You can tell, I think, that this has been developed by an art director – it looks like an art project. The screen-printed bottles are fetching and stand out, and stand out even more once language like that above is noticed on the reverse. Contract-brewed at Naylor’s in Keighley, Quaffing Gravy is one of the results of the growing trend of out-sourced brewing. Prospective beer-makers without the money for a brewkit can go down this route, but, also, so can people who want to get noticed, who want to do something they see as being different, edgy, and unusual. And, as with Quaffing Gravy, sometimes it works (getting noticed, I mean).

Take another of their contemporaries – Saint Lager. Also the brainchild of non-brewing minds (a contracted collaboration between a distribution company and a branding agency), Saint launched last year in a blaze of publicity, delivered a fairly mediocre product – a lager no better than the multitude – and now sits there in the market, with the ‘News’ section of its website reduced to a list of adverts for men’s fashion lines. This is the endgame. Beer becoming fashion – one outcome at the branch-end of the contract-brewing evolutionary tree. ‘Pay and Play’ beermaking leading nowhere.

So, what’s Quaffing Gravy actually like? Well, it’s biscuity, very slightly fruity, and has a whack of honeyed sweetness on the finish. Highly carbonated throughout, with an aftertaste of Honey Nut Cornflakes, it tastes, essentially, like a fairly standard malty bitter, without a huge amount of the promised hop trace. The beer, in and of itself, isn’t really bad – but my drink hole usually panders to a tad more Cascade, if used, and if you promise awesomeness, averageness means you’re falling short – particularly if you’ve set out to do something different. All you’re left with then is a blustering sounding board in an empty room.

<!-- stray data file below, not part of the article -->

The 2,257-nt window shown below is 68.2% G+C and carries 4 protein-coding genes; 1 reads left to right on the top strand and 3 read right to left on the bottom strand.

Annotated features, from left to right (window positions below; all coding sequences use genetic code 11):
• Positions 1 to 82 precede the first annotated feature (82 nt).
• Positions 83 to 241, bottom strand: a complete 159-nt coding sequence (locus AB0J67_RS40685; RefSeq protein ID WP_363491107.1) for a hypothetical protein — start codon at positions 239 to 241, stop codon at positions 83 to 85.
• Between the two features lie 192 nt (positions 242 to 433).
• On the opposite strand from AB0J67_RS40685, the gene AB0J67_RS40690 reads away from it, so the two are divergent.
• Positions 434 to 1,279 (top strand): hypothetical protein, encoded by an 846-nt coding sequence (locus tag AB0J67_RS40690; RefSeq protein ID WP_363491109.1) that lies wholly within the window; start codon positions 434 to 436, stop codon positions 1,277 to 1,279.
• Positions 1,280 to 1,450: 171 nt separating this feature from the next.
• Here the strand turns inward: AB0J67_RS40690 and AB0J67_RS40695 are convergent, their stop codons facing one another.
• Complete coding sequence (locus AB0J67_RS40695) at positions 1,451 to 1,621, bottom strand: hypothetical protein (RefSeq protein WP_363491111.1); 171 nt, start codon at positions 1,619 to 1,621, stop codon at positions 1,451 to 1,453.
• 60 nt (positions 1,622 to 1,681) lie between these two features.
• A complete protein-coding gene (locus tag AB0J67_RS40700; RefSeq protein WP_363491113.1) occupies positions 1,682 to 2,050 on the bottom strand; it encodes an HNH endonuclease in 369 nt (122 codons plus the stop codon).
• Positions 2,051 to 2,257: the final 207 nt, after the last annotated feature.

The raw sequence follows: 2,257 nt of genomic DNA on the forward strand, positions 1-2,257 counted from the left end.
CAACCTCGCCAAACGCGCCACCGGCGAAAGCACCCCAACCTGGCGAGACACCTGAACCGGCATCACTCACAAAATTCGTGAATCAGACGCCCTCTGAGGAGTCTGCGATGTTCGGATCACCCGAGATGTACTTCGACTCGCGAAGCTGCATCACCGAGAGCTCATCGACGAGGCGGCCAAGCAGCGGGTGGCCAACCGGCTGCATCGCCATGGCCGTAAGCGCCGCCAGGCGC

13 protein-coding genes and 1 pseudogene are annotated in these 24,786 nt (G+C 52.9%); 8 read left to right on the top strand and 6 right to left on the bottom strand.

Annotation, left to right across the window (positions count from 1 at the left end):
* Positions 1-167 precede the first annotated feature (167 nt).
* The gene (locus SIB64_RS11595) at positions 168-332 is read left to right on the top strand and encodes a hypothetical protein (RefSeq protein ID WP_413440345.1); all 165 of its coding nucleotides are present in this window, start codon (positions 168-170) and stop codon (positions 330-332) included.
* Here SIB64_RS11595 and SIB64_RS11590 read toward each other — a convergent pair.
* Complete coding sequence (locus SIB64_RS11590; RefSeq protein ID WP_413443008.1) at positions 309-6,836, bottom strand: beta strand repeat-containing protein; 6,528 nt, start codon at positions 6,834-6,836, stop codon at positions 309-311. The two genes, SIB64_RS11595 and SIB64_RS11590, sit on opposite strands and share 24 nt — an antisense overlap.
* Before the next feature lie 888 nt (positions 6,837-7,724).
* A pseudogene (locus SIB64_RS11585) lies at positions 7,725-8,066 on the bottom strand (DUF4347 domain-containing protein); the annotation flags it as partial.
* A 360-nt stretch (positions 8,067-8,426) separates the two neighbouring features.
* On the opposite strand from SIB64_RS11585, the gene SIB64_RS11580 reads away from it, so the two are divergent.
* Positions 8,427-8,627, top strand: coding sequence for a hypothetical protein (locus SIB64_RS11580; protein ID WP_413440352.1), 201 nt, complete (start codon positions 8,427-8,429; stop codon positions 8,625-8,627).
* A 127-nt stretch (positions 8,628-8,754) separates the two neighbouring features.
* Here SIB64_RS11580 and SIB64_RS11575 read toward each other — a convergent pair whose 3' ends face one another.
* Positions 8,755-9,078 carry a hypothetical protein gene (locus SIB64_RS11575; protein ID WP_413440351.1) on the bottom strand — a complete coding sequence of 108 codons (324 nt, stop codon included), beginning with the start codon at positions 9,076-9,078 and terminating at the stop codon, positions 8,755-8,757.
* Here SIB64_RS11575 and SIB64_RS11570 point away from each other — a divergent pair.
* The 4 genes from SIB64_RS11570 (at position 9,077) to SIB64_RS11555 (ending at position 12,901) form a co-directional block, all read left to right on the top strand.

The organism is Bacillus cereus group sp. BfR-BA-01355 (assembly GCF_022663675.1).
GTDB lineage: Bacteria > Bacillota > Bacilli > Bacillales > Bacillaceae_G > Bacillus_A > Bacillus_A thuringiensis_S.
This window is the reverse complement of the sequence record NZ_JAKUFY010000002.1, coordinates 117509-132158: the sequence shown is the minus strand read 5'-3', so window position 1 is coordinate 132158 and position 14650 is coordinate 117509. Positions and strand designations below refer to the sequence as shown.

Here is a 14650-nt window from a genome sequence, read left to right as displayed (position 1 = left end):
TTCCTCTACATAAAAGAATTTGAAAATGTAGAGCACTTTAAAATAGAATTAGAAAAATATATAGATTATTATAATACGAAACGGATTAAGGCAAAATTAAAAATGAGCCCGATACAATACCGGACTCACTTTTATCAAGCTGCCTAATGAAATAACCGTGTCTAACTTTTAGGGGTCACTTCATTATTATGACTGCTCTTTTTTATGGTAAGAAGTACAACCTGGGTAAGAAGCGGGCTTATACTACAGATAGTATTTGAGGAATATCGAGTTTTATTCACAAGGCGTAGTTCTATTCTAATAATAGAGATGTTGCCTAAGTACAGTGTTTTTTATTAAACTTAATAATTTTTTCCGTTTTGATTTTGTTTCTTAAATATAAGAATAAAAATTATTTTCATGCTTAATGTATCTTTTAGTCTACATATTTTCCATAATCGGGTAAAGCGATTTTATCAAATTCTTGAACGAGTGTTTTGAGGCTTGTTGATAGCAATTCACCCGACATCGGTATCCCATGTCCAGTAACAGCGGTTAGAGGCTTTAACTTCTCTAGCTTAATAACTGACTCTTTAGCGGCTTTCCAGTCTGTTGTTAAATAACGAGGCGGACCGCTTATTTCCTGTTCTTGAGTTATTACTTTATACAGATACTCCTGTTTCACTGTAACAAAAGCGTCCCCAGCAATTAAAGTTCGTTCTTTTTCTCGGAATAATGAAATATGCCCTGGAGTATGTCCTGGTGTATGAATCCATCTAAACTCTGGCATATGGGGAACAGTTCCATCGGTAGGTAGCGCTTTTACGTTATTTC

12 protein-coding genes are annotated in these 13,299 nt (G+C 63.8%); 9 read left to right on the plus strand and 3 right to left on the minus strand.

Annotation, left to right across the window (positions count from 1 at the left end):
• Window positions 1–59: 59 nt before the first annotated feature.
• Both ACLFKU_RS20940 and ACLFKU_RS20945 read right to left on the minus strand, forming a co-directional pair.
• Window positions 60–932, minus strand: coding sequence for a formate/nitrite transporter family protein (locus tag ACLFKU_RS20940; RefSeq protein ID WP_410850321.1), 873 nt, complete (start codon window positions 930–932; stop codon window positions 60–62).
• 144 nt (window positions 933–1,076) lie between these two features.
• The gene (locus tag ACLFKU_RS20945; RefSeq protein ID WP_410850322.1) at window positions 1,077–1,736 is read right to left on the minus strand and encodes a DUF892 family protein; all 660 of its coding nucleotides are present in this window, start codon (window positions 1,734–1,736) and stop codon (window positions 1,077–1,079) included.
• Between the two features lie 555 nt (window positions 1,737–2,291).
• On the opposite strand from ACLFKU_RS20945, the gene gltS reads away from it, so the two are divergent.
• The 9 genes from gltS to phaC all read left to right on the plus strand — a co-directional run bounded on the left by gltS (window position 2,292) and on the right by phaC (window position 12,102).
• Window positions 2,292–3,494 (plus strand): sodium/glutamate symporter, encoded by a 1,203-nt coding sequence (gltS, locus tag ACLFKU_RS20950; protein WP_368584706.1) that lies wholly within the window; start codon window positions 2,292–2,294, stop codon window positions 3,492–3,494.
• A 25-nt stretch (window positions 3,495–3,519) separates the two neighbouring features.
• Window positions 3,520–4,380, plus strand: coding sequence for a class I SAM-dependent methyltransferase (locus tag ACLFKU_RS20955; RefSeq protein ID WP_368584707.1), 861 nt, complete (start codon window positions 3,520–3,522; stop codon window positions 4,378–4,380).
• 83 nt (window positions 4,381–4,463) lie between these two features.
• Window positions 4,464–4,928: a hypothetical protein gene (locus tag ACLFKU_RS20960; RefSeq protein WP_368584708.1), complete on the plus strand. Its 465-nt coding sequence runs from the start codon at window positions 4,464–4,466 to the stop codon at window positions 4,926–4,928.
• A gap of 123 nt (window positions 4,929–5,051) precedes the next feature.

1. Grahamf4
    August 26, 2013

    Good article Rich. As you say there will be a growing trend for beer of this kind. Making claims that cannot be substantiated and creating copy that is incoherent. All to get your company noticed. Robinson’s have a similar thing with their Iron Maiden & Elbow collaborations, if indeed they are genuine collaborations. We should or could ignore these attempts to bring beer into disrepute and not give them our precious arrention. Alas, being human means we seek meaning, so we will look at these insults to brewing to satisfy our curiosity but thanks to good folk like you, we now know that Quaffing Gravy is most likely not worth the (creative) energy put into developing the idea.